Saturday, March 31, 2007

Detroit Youth Demand Respect For Elder Aaron Ibn Pori Pitts

Detroit youth demand respect for elder

Published Mar 29, 2007 12:14 AM
Reprinted From Workers World

On March 23 militant African-American youth silenced the lunchtime cash register at Epicurus Place. On Feb. 28, respected community elder and artist Aaron Ibn Pori Pitts was assaulted by an employee of this restaurant near Wayne State University in Detroit. Demonstrators are demanding a verbal apology to Ibn by the owners of the restaurant, a written apology, a televised public apology and training for the owners and staff so they can serve the community with respect and sensitivity.

According to the Pan African News Wire blog: , “For the past two weeks, a few of Ibn’s supporters have protested daily, urging people of conscience to boycott the restaurant. Ibn has filed a criminal complaint, which is currently in the hands of the Wayne County prosecutor. He has also initiated steps to file a civil lawsuit.

Detroit City Council members Kwame Kenyatta and JoAnn Watson and Wayne County Commission Chair Jewel Ware have expressed their support for Pitts in his struggle for justice.

“Ibn is 65-year-old artist who was recently honored as the Artist of the Year by the Metro Times Newspaper. He is a longtime activist, having been a member of the League of Revolutionary Black Workers, the National Conference of Artists and numerous other organizations. He is a member of the Council of Elders of the African Community of Detroit. Pitts has traveled to the Canary Islands, Ivory Coast, Senegal, Gabon, Burkina Faso, Mali and Ghana.”

The boycott and demonstrations will continue until the community’s demands are met.

—Report and photos by Cheryl LaBash
Articles copyright 1995-2007 Workers World. Verbatim copying and distribution of this entire article is permitted in any medium without royalty provided this notice is preserved.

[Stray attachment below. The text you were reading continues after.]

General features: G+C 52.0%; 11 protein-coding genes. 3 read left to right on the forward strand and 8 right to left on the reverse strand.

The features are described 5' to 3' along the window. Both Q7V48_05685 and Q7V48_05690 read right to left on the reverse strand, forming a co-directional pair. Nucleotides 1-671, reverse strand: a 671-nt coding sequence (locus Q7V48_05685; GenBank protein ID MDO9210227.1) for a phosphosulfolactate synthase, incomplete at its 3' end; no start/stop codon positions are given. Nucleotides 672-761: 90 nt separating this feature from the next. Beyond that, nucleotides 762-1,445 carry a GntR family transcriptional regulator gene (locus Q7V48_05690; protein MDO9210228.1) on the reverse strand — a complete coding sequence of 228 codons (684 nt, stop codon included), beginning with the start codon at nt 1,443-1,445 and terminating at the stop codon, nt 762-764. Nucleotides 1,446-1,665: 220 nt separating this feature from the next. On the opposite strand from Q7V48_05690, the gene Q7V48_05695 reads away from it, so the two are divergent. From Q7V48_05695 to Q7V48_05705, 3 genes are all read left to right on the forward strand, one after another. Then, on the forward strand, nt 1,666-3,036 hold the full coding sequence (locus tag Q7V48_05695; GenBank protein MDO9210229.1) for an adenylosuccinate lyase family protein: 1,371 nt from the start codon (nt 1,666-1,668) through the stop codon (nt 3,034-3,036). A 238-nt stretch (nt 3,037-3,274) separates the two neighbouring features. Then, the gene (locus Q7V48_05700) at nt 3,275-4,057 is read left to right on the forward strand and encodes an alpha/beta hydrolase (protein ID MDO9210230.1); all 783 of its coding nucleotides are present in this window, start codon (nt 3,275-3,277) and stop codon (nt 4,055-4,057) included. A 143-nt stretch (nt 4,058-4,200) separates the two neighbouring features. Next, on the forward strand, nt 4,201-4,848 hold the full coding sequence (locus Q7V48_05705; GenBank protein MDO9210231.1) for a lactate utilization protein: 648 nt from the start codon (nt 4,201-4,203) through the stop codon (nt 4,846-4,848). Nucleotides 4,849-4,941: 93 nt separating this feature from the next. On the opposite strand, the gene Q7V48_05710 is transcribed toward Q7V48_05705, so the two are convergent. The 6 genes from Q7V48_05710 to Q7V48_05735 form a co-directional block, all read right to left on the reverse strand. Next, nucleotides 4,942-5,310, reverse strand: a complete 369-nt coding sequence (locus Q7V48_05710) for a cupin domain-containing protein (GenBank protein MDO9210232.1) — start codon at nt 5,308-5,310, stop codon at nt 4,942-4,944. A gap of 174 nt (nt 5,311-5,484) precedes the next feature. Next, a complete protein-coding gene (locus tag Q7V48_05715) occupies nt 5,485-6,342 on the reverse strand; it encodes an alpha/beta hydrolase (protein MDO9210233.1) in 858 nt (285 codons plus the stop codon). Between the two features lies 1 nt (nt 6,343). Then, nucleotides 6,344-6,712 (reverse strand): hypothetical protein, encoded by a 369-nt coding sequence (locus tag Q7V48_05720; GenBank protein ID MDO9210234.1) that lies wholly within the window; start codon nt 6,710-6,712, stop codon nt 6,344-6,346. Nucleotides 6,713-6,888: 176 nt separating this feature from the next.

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Community demands apology from Greek restaurant

Published 03/29/2007 | Main News

More than 100 Detroiters showed up March 23 in front of the Epicurus, a Greek restaurant on 111 W. Warren between Cass and Woodward, demanding an apology from the restaurant owners for an allege assault on Aaron Ibn Pori Pitts.

An accomplished Detroit artist and poet named recently named by Metro Times as artist of the year, Pitts is the brother of renowned criminal defense attorney Cornelius Pitts.

He said that on Feb. 28, an employee of Epicurus beat and dragged him out of the restaurant after he attempted to use the washroom.

“Just as I turned to relieve myself, the door was jerked open and I saw this angry man (approaching) me with his fists balled up. I put my head down and covered my face with my arms,” Pitts said. “He started hitting me and then grabbing me around my shoulders and dragged me out of the washroom into the restaurant area, calling me foul names and slinging me towards the door.”

The protesters marched in front of the restaurant for almost an hour, some urging customers to not patronize a business they claim disrespects senior citizens.

“The people are making a statement that the elderly in our community deserve respect,” said Sandra Flenoil-Simmons, an English professor at Wayne State University. “We cannot allow anyone to disrespect them.”

Dawud Muhammad, head of the Nation of Islam chapter in Detroit, urged the marchers to not only protest, but resort to creating something concrete in the community.

He said the incident involving Pitts is a lesson that the Black community should begin meaningful ventures.

“Take this as a beginning point. You’ve already beat the odds by being here,” Muhammad said. “Not only do you protest, also start doing something for self.”

Restaurant staffers said they would not comment on this story on the advice of their counsel.

Pitts, 65, said he plans to take his case to court.

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